The Candidates’ Similarities

The economy seems to have overtaken the war as a live concern for potential voters, which to a great extent reflects the economic uncertainty many people are feelingmore than may be warranted by their own personal prospects, but real enough to affect political perceptions, even though the president has less real control over the economy than most voters seem to think. Part of the reason, however, might be a growing perception that the differences among the three remaining candidates over how to handle the war are more stance than substance.

To be sure, John McCain, the presumptive Republican nominee, has dropped the idea that the United States might be in Iraq for another 50 or 100 years, but he did it almost offhandedly, and did clarify the comment to suggest it might be more like South Korea, where the country is reasonably stable and no Americans are being killed in active conflicts (just enduring the occasional protest against foreign troops, which tend to be unpopular in almost any country even if they are not exerting direct control or doing anything more provocative than occasionally getting drunk and being over-aggressive with a few local women). While he is clearly the most militaristic of the remaining candidates, he hasn’t come right out and argued for the permanent stationing of 100,000 or more troops in Iraq, but implied (he’s pretty fuzzy on specifics) that a drawdown of troops will be contingent on conditions on the ground. If he is elected, however, he will have to face the logistical and morale problems the occupation of Iraq has created in the army and to a lesser extent in the marines.


If the Bushlet doesn’t start something military with Iran – something worth worrying about with "Fox" Fallon being replaced by the politically ambitious and pliable Petraeus at the Central Command – a President McCain is likely to have to draw down some troops from Iraq to avoid the "hollowing out" of U.S. ground forces or to place more troops in Afghanistan. That makes it likely that a McCain administration will interpret conditions on the ground in Iraq, which are likely to be a mix of pluses and minuses from the perspective of perceived U.S. interests at any given time for the next several years, as favorable enough to allow for reductions in U.S. ground forces. The Bush administration hasn’t done so yet because it wants to saddle the next administration with as extensive a commitment as possible, so the next administration can be blamed for the eventual outcome, whatever it is. The Bushies want to be able to say "we had the place on the verge of stability until those amateurs came in and screwed things up," however little credibility such an assessment might have with more thoughtful observers. Certain radio talk-show hosts will buy it – or at least sell it.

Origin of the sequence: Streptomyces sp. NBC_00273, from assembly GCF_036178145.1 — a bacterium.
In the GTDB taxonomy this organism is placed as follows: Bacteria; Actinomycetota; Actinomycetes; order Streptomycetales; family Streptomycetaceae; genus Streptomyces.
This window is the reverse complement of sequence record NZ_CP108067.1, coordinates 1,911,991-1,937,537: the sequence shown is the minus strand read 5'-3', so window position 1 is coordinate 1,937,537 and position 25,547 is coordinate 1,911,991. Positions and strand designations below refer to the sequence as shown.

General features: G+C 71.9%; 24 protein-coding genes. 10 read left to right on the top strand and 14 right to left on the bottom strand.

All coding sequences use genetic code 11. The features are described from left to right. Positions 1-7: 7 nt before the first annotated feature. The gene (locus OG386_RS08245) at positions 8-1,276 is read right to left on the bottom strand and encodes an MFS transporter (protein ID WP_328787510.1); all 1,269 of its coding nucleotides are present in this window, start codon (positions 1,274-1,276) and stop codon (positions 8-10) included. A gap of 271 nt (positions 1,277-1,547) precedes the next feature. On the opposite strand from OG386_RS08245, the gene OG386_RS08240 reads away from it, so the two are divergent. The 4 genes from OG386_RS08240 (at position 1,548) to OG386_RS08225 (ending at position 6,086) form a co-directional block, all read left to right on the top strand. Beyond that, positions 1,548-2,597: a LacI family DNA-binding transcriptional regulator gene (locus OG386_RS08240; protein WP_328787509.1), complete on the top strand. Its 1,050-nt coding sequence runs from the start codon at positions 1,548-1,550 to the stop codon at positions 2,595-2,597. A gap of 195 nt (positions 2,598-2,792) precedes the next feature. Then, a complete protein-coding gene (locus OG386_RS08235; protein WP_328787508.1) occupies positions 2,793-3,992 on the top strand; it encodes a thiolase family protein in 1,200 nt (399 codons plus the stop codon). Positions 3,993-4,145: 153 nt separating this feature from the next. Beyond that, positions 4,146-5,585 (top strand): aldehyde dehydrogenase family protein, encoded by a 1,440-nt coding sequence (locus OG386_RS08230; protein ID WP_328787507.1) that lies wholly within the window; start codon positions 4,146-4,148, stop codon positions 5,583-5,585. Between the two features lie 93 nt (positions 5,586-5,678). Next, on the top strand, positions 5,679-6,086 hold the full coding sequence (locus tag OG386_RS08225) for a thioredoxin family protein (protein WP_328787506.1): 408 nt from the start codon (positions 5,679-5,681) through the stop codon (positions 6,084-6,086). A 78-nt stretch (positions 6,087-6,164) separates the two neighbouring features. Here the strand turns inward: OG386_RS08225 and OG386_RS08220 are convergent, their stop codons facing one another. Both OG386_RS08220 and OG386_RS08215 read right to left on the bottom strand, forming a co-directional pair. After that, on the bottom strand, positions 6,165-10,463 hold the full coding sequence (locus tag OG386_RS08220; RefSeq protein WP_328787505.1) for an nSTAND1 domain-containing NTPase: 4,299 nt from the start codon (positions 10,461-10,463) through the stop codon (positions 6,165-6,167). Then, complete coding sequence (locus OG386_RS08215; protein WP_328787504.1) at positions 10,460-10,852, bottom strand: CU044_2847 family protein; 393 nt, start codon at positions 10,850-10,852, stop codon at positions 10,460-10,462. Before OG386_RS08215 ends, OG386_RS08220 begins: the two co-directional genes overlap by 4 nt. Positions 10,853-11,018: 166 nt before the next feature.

In terms of rhetoric, Barack Obama, who opposed the war from the beginning, has until recently advocated something close to a withdrawal from Iraq (a "war that never should have been fought") regardless of conditions on the ground. The assumption that would logically underlie such a position is that the U.S. has failed in Iraq and is likely to continue to fail, that the bloodbath some predict if the U.S. withdraws is approximately as likely whether or not the U.S. keeps large contingents of troops there.

But in fact, Obama’s position has become, or perhaps ever was, a bit more nuanced. He has called for having U.S. combat brigades out of Iraq within about 16 months (sadly, about as quickly as it can be accomplished logistically unless the U.S. decides simply to leave loads of tanks, vehicles, artillery and other materiel in Iraq indefinitely). However, he has qualified his position by saying that if al-Qaeda attempts to build a base within Iraq, he just might keep troops in Iraq, or elsewhere in the region, to carry out strikes. Given that al-Qaeda is attempting to build a base within Iraq, however mixed the results, and however marginal al-Qaeda might actually be in a future Iraq run by Iraqis, the logical outcome of Obama’s position could well be an open-ended commitment to keeping troops in Iraq.


Thus Obama’s likely position is not all that different from McCain’s, however different the backgrounds of the candidates, and however differently they may phrase their comments about the situation and the mission.